Showcase Interview

Urs discusses a range of teaching strategies.

Urs Haltinner

Faculty Profile
Email Address

Teaching Strategy Video(s)
Facilitating the Aha Moment with Applied Learning
Flexibility of Applied Learning: Allowing Instructor Creativity

Urs Haltinner has been teaching at UW-Stout since spring of 1999. He teaches a range of marketing and business education courses as well as Foundations of Education and Career, Technical Education Principles, and work-based learning strategies courses. One of his favorite courses is Cooperative Occupational Education. This course is a work-based learning/teaching strategies course; in it, Urs teaches teachers how to coordinate school-based and work-based learning in a manner that maximizes student learning within a career cluster. He enjoys the class because it is part of the experiential learning paradigm and “brilliantly extends learning beyond the class room walls and the virtual world.”


Urs helps students “get it” by using a range of strategies. He tells stories and he intentionally links the stories back to what students already know. An example of this would be to use student prior knowledge of what happens when they step on a throttle to accelerate their car and show how that is similar to proportionally increasing a promotional budget to advance demand for a product within the market place. His courses tend to be project based in an effort to connect the learner through a context. Urs is a fan of “wait time,” a strategy of purposeful silence in which he gives students permission to be quiet and think before they answer. In addition, he incorporates real world aspects into all his courses.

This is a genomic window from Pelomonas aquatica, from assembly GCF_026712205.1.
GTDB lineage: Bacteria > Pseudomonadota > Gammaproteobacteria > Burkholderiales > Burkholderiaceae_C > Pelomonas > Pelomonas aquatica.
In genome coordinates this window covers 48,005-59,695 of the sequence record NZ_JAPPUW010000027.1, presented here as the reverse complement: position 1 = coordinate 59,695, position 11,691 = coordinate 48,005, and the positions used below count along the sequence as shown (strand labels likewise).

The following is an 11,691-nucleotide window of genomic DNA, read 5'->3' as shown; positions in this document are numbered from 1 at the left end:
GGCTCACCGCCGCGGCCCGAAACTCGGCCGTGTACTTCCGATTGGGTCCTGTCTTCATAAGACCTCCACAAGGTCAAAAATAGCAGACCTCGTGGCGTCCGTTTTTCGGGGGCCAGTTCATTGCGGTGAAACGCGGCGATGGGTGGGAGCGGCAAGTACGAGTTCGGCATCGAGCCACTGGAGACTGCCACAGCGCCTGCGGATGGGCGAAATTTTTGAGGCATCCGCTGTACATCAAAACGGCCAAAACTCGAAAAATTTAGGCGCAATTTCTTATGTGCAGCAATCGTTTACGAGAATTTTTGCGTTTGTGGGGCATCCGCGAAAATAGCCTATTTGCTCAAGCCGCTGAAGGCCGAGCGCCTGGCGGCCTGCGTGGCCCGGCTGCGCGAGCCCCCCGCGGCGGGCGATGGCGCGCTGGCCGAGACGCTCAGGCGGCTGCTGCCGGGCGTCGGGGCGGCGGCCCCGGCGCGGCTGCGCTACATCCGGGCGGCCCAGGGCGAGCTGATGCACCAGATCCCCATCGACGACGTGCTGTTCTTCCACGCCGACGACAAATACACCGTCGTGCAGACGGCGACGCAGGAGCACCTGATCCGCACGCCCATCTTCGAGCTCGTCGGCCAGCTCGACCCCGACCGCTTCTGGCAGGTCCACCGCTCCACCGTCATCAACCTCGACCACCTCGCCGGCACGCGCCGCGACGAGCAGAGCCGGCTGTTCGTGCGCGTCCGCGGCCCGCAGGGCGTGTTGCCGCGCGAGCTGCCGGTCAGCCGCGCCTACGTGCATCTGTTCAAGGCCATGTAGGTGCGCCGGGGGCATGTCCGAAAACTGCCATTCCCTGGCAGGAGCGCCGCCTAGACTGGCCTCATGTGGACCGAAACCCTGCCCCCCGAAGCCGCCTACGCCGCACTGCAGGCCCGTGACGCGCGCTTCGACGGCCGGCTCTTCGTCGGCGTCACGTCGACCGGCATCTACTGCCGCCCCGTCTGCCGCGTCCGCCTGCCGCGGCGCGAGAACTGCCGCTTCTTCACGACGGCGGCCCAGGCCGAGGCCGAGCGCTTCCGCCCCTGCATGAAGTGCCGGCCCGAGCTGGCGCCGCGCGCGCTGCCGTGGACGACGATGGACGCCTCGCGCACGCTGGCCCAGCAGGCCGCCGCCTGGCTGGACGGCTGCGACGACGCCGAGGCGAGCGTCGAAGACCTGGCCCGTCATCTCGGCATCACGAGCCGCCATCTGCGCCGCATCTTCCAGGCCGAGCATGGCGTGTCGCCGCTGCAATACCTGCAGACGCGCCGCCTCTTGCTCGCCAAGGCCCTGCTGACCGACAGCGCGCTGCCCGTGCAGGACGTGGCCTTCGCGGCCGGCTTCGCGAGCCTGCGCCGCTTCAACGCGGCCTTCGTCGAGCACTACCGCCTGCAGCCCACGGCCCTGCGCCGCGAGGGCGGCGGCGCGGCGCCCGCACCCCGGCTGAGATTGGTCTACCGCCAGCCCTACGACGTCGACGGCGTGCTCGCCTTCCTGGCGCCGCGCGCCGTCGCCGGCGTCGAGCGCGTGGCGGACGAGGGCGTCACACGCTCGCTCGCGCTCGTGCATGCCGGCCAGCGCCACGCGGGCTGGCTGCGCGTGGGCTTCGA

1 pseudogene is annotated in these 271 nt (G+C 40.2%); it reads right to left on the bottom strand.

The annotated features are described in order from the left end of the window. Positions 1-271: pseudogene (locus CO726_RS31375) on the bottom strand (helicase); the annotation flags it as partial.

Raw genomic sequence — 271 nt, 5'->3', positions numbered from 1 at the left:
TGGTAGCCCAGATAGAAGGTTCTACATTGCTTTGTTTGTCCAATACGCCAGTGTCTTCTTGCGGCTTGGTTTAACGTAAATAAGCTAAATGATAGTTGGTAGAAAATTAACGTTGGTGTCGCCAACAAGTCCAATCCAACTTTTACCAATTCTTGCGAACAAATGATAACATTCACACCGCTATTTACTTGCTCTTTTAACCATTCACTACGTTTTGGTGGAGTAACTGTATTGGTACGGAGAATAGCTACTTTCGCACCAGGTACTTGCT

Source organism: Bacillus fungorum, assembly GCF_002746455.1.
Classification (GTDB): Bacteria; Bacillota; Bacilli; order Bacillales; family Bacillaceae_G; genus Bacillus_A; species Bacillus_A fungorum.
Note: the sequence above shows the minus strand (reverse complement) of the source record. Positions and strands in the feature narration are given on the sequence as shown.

His favorite teaching strategy relates to narrative. He tells stories, often bringing in objects (a box of baking soda, a toy tractor, a soda bottle) that allow him to create examples that turn abstract concepts into something meaningful. Haltinner says, “Beginning a lesson with an object that appears to have no connection to the learning at hand allows me to set anticipation high. A Starbucks coffee cup can tie nicely into a conversational lesson about product/service development, environmental sustainability, distribution, pricing, promotion, engineering, design, risk-management, etc. As a teacher educator it can help me explain a principle, process, or procedure.” The critical element is anticipation, students wondering just how and why the object is present. The lesson advances through a story that connects the object to the lesson objective. Finally, the lesson’s summary creates the “aha” effect. It helps the learner understand how the coffee cup links to the day’s learning achievement. Using a strategy like this can help the learners to make durable connections because it forces them to think outside of the theory, the book, and the lecture. As curious beings we humans are naturally inclined to find new pathways to knowing and doing things better, more efficiently, and faster. Objects are a great way to get the synapses firing.”

Urs has innovated with technology. He has a tablet PC which he uses to allow him to go “old school” with PowerPoint. He sees this approach as a way to “shake up the generic PowerPoint look. You would be surprised how interested students become when they can count on odd or novel ways of presenting the content visually. Handwritten Power Point sides are attention grabbers.”

And for the future? “I am currently excited about using the SmartBoard and moving myself to using a Mac with its bells and whistles like GarageBand—who knows what one could do with that?”